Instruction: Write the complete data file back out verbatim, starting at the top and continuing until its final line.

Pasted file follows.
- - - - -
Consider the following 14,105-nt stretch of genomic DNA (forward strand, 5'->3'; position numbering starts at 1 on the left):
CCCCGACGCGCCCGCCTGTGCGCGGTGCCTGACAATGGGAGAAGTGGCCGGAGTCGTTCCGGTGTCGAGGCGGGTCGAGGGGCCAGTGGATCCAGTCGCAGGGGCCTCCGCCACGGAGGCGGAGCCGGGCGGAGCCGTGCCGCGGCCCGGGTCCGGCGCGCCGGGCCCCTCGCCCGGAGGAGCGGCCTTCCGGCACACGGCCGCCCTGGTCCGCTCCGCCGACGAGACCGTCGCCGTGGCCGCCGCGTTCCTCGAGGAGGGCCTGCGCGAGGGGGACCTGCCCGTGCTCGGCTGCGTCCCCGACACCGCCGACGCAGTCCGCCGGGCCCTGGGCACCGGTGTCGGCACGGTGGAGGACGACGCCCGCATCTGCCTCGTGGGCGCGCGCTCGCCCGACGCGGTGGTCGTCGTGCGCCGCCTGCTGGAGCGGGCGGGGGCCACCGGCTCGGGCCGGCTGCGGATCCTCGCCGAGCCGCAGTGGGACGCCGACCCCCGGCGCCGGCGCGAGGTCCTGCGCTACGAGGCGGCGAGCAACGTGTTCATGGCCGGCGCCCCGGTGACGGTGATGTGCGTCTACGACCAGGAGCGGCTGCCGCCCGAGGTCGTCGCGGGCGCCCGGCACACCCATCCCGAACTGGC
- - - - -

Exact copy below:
Consider the following 14,105-nt stretch of genomic DNA (forward strand, 5'->3'; position numbering starts at 1 on the left):
CCCCGACGCGCCCGCCTGTGCGCGGTGCCTGACAATGGGAGAAGTGGCCGGAGTCGTTCCGGTGTCGAGGCGGGTCGAGGGGCCAGTGGATCCAGTCGCAGGGGCCTCCGCCACGGAGGCGGAGCCGGGCGGAGCCGTGCCGCGGCCCGGGTCCGGCGCGCCGGGCCCCTCGCCCGGAGGAGCGGCCTTCCGGCACACGGCCGCCCTGGTCCGCTCCGCCGACGAGACCGTCGCCGTGGCCGCCGCGTTCCTCGAGGAGGGCCTGCGCGAGGGGGACCTGCCCGTGCTCGGCTGCGTCCCCGACACCGCCGACGCAGTCCGCCGGGCCCTGGGCACCGGTGTCGGCACGGTGGAGGACGACGCCCGCATCTGCCTCGTGGGCGCGCGCTCGCCCGACGCGGTGGTCGTCGTGCGCCGCCTGCTGGAGCGGGCGGGGGCCACCGGCTCGGGCCGGCTGCGGATCCTCGCCGAGCCGCAGTGGGACGCCGACCCCCGGCGCCGGCGCGAGGTCCTGCGCTACGAGGCGGCGAGCAACGTGTTCATGGCCGGCGCCCCGGTGACGGTGATGTGCGTCTACGACCAGGAGCGGCTGCCGCCCGAGGTCGTCGCGGGCGCCCGGCACACCCATCCCGAACTGGC